In the swimming pool enclosure described in the above 3,461,890 Patented Aug. 19., 1969 "ice mentioned US. Patent No. 2,694,759 the covering for the enclosure is supported on a series of metal arched members which are held at their bottom ends. These members are not spring-mounted or even resilient in themselves. If they were to be bent downwardly in the center, for example by the weight of snow piling up on the top of the enclosure, they would not subsequently spring back to normal position. Furthermore, these members do not expand longitudinally at the same rate and under the same conditions as would govern the'stretching of the plastic sheet material serving as the covering for the enclosure, and consequently would not act to retain the covering sheet properly taut at all times. The enclosure described in this patent is more of the nature of a rigid frame structure supporting a covering sheet and therefore static, heavier, subject to permanent deformation, and also more diflicult to dismantle and store away.

.SUMMARY OF THE INVENTION To overcome these objections the present invention provides improved means for supporting the covering sheet for the enclosure, such improved support means consisting either entirely or in part of resilient arches, each of which is formed from a plastic tube, preferably of from 1 /2 to 3 inches outside diameter, which is bowed into arcuate shape so as to form an arch of the desired size, and which is maintained in such shape by holding means engaging the two bottom ends of the arch. It has been found that when an arch, of sufiicient length, for example, to span an ordinary swimming pool, is formed of such a plastic tube, secured at its two bottom ends and held in a substantially vertical plane, as in this case, for example, by the plastic covering sheet of the enclosure, the resulting arch member will have such resilience that, when subjected to a downward pressure in the top portion sufiicient to deform the arch downwardly temporarily, it will immediately spring back to its proper arcuate shape as soon as the deforming pressure is removed. Also, such a tubular plastic arch, held in compression by springs, will automatically expand and contract in the longitudinal direction while holding the covering material taut (in tension) as it changes its size, under temperature changes as Well as from outside forces such as wind, rain and snow. Furthermore, the covering sheet itself serves as the tensioning element for the composite structure.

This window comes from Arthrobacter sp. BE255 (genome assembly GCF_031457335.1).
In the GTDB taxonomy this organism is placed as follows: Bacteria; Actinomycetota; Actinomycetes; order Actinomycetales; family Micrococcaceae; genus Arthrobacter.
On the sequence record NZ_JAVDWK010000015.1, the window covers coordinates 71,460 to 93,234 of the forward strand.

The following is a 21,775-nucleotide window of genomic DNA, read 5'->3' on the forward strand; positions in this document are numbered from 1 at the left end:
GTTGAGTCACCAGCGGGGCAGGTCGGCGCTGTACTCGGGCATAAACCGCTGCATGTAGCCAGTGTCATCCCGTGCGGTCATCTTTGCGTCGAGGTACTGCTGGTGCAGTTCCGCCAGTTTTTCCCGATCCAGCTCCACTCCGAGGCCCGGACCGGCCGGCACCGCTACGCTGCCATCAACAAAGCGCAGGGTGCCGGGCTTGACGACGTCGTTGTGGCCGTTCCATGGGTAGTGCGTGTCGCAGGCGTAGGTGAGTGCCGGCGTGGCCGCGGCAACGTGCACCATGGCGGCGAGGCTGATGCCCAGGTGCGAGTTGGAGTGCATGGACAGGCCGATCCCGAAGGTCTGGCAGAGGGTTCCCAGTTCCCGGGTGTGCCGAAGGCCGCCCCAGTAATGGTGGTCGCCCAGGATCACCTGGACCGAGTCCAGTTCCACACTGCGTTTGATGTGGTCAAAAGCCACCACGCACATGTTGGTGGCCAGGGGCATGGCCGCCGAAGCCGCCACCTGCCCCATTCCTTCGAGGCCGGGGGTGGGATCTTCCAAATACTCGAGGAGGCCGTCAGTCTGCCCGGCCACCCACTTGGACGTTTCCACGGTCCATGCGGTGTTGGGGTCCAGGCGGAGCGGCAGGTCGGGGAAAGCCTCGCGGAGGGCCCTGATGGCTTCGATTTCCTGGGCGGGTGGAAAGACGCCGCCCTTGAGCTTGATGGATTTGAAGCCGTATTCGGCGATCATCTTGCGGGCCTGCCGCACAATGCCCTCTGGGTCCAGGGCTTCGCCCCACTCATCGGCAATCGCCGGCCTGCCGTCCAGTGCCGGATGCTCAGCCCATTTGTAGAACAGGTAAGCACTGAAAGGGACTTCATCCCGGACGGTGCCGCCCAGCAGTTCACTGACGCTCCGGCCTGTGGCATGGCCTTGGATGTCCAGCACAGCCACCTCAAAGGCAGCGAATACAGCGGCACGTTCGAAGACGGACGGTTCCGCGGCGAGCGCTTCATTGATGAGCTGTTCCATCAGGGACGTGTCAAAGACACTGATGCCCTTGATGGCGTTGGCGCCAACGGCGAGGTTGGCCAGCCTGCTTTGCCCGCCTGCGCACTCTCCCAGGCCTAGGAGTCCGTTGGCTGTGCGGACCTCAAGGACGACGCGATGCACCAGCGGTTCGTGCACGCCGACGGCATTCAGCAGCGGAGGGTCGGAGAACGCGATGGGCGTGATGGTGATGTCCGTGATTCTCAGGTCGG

BRIEF DESCRIPTION OF THE DRAWINGS FIG. 1 is a perspective view of a swimming pool enclosure in which the plastic sheet covering is shown supported entirely by a plurality of resilient arches, each formed from plastic tubing, a portion of the covering sheet being shown broken away for clarity;

FIG. 2 is a sectional elevation of the enclosure of FIG. 1 taken on line 22 of FIG. 1, but drawn to a larger scale, the full lines indicating the normal position of a supporting bowed resilient tubular arch member and the broken lines indicating temporarily changed positions which the arch member and adjacent portion of the sheet covering might be caused to assume under some excessive external weight or pressure;

FIG. 3 is a fragmentary elevation corresponding in part to FIG. 2 but drawn to a still larger scale, showing the mounting for one end of each arch member, with a portion of such mounting shown broken away for clary;

FIG. 4 is a fragmentary section on line 44 of FIG. 2 drawn to a larger scale;

FIG. 5 is a perspective view of a swimming pool enclosure in which the plastic sheet covering is supported in part by the resilient tubular plastic arches and in part by flexibly and resiliently mounted posts;